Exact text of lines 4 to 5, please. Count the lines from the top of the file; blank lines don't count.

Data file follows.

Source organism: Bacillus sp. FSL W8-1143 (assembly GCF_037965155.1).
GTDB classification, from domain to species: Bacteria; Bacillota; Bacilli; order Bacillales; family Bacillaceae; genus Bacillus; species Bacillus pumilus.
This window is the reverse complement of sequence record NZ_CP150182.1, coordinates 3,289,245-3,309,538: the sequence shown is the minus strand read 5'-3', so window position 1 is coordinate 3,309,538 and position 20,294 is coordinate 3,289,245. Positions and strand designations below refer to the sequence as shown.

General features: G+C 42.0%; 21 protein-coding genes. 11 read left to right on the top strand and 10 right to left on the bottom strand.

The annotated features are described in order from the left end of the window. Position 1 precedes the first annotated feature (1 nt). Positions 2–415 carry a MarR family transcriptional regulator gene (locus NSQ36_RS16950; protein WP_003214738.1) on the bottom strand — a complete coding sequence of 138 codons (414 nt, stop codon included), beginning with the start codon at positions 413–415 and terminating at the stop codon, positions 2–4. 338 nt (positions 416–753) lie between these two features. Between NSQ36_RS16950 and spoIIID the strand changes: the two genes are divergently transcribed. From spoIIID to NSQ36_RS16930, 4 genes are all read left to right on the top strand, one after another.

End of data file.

General features: G+C 42.0%; 21 protein-coding genes. 11 read left to right on the top strand and 10 right to left on the bottom strand.

The annotated features are described in order from the left end of the window. Position 1 precedes the first annotated feature (1 nt). Positions 2–415 carry a MarR family transcriptional regulator gene (locus NSQ36_RS16950; protein WP_003214738.1) on the bottom strand — a complete coding sequence of 138 codons (414 nt, stop codon included), beginning with the start codon at positions 413–415 and terminating at the stop codon, positions 2–4. 338 nt (positions 416–753) lie between these two features. Between NSQ36_RS16950 and spoIIID the strand changes: the two genes are divergently transcribed. From spoIIID to NSQ36_RS16930, 4 genes are all read left to right on the top strand, one after another.